Phosphorescent materials that emit light when exposed to certain wavelengths of radiation are traditionally used for color conversion in light-emitting diodes (LEDs). The device emits a high-energy photon, then the phosphor absorbs it re-emits a lower-energy, and thus differently colored, photon. If the light source activates the phosphor directly via non-radiative energy transfer (ET), significant amounts of energy can be saved.1 This requires the direct interaction of donor and acceptor, but it eliminates several intermediate steps in color conversion (see the ‘efficiency budget’ diagram in Figure 1a). Recently we demonstrated the first practical implementation of this approach using an electrically driven GaN/InGaN quantum well (QW) that was ET-coupled to a single monolayer of semiconductor nanocrystal (NC) quantum dots, which served as color-selectable phosphors.2
Figure 1. We created a nanocrystal-based energy-transfer LED. (a) This ‘efficiency-budget’ diagram illustrates the different steps (and associated losses) in color conversion using either a traditional absorption-re-emission process (black arrows) or non-radiative ET (red arrows). (b) A schematic cross-section of the ET-LED structure is on the left, and the contact geometry of a real device is on the right. (c) The electroluminescence spectra (2mA driving current) display both QW (420nm) and NC (590nm) emission bands; oscillations in the spectra are due to interference in the LED multilayer structure. Inset: A graph of QW and NC emission intensities vs. driving current indicates that the color conversion efficiency (approximately the ratio of the two intensities) is independent of current. ηextr: Light extraction efficiency from the LED. Aph(ωLED) and Aph(ωph): Phosphor-layer absorbances at the LED and phosphor emission frequencies, respectively.
The feasibility of noncontact pumping of nanocrystals using ET from a proximal QW was first demonstrated with optical excitation of charge carriers.3 But two conflicting requirements complicate the practical implementation of this pumping scheme in an electrically driven device. On one hand, ET coupling sharply decreases with increasing QW-nanocrystal separation, d, since coupling scales as d-4 here.4 This dictates the use of exceedingly thin QW barrier layers. On the other hand, relatively thick barriers are needed to reduce non-radiative carrier losses and to enhance injection efficiencies because reduced carrier mobilities in thin barriers limit current spreading.
As a compromise solution to this problem, we used an inverted LED design. In a traditional design, the QW is fabricated on top of an n-doped layer. But, as shown in Figure 1b, we grew an InGaN QW on top of a thick, p-doped GaN barrier using metal-organic chemical-vapor deposition.5 The structure was further capped with a thin, 3nm, n-type GaN layer, and electrical contacts were applied by plasma etching using a flip-chip mask (see Figure 1b). As such, we took advantage of the much higher mobility of n-GaN compared to p-GaN as well as obtained significant current spreading (ca. ∼80μm) despite the thinness of the n-type injection layer. The structure was completed with a monolayer of CdSe/ZnS core/shell NCs, which was assembled on top of the n-type barrier.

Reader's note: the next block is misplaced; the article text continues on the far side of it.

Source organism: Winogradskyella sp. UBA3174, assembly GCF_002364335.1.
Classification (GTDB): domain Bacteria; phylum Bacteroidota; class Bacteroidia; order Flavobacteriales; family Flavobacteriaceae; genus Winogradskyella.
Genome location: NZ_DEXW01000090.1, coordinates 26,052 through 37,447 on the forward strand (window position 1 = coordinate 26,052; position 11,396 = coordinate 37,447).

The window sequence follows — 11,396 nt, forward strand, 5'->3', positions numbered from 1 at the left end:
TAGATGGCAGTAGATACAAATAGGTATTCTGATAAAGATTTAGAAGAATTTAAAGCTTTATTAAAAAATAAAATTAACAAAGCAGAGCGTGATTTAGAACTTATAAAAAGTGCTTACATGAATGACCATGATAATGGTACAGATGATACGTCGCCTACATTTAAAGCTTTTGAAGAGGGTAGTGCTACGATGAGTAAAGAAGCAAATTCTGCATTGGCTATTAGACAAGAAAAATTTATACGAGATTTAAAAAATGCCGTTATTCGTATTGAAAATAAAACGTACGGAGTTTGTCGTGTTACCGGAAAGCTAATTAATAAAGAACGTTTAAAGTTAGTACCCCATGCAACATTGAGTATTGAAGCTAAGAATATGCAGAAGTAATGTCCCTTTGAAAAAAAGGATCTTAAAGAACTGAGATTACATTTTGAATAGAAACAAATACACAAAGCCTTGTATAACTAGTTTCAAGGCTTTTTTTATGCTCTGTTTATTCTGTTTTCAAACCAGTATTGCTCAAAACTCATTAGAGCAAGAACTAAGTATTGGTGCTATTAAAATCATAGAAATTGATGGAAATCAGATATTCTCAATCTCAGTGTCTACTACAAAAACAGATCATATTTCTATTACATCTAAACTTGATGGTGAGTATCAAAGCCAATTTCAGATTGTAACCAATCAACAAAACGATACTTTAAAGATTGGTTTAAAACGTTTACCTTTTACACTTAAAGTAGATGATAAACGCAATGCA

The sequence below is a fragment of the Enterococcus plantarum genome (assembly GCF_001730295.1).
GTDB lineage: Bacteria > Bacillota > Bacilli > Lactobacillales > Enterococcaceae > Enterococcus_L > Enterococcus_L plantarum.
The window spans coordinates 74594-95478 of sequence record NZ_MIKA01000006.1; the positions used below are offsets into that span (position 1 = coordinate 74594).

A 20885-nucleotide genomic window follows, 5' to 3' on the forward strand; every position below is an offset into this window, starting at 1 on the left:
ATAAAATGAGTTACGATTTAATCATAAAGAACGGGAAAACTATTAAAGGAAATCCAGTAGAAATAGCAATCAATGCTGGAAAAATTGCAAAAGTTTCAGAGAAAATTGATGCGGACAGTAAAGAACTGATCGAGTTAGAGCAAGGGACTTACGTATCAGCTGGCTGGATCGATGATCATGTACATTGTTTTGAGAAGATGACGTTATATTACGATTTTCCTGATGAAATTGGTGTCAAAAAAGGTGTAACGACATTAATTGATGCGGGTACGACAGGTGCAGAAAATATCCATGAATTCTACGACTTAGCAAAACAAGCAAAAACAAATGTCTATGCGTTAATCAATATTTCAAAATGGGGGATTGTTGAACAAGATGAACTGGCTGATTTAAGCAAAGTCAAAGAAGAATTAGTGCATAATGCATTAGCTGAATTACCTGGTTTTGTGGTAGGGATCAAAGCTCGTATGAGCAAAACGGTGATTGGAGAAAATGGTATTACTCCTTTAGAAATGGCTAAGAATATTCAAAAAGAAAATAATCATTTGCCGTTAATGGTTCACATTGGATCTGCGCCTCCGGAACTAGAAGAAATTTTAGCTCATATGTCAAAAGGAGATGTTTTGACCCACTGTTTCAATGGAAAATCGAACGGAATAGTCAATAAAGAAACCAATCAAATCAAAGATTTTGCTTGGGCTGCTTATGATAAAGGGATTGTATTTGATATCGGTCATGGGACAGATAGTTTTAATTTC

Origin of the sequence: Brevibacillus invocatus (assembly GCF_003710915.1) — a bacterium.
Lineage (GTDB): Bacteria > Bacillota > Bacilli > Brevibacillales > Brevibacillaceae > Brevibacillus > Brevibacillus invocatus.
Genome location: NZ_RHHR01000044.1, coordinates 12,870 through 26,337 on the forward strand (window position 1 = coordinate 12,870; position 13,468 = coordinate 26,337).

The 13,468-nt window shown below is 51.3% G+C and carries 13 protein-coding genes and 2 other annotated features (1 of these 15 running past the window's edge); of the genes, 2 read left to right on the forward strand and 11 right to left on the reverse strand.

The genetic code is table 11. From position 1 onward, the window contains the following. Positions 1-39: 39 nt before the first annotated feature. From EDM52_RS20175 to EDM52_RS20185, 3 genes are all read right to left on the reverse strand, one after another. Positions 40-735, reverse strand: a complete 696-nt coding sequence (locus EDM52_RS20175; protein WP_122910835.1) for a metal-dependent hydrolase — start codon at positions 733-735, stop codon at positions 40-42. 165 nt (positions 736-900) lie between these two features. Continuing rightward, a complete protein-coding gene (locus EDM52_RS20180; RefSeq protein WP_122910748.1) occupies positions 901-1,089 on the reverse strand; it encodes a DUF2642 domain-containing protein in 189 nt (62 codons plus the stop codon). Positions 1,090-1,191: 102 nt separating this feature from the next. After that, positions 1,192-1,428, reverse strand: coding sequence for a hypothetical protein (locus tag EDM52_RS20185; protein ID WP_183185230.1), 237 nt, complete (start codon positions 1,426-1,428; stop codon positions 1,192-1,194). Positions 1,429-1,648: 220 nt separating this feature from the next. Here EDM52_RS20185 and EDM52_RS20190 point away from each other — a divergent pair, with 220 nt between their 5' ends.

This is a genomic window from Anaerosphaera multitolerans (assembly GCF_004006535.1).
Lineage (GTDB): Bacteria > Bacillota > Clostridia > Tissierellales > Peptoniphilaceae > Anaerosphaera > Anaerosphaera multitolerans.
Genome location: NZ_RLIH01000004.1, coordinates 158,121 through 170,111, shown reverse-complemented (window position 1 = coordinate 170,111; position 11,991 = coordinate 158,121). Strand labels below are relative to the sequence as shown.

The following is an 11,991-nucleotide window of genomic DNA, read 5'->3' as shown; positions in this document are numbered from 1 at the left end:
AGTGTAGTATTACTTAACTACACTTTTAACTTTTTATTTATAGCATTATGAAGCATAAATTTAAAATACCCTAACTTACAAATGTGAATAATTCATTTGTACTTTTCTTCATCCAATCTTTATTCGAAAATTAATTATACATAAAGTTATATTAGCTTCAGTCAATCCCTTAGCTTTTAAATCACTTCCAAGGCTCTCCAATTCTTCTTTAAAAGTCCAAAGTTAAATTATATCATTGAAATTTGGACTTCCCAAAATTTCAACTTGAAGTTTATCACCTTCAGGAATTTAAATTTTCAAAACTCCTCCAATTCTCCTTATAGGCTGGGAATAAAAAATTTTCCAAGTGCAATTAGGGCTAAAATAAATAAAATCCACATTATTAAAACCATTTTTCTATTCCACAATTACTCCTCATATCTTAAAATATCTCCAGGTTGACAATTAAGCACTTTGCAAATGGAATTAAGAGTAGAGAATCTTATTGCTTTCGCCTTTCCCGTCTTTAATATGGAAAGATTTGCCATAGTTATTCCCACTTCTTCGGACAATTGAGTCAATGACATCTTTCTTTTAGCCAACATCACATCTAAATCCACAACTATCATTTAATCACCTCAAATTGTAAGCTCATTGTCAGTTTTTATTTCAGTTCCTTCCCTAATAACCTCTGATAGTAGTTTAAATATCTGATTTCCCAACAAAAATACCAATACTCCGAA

Using a microscope coupled to a spectrometer, we spatially and spectrally resolved the electroluminescence from the area around the n-contact. In addition to the QW band at ∼420nm, the acquired spectra (see Figure 1c) clearly show a nanocrystal band near 590nm. The ratio between the nanocrystal and the LED emission intensities, η;cc, approximately determines the color conversion efficiency. In this case ηcc is 13%. This ηcc does not depend significantly on the driving current (see Figure 1c) and, hence, on the excitation density in the QW. In a traditional conversion scheme one would expect ηcc < 4%, as estimated based on the excitation of nanocrystals by both the light emitted by the QW and waveguided modes in GaN. The much larger ηcc in this experiment indicates that the ET mechanism for NC activation is in effect. This mechanism is further confirmed by quantitative analysis of the color conversion efficiency for the ET scheme.4
This ET mechanism can be used to improve the absolute external quantum efficiency of phosphor-based emitters. For example, it can reduce losses resulting from non-radiative recombination in the LED and incomplete absorption by the phosphor (see Figure 1a). Furthermore, because this ET process is very efficient, even for thin, optically transparent acceptor layers, it can also eliminate losses caused by re-absorption and/or scattering of secondary photons in the phosphor medium itself.
Another attractive feature of this ET scheme is that it can improve efficiency compared to a stand-alone LED (see Figure 1a). Specifically, if the ET rate is sufficiently high compared to the rate of nonradiative losses in the QW, the majority of excitations can be ‘rescued’ from non-radiative recombination by transferring them into the phosphor, which then efficiently converts them into photons. This implies that the ET approach can produce high overall quantum efficiencies even for moderately efficient LEDs with thin QW barriers adjusted to optimize the ET rate.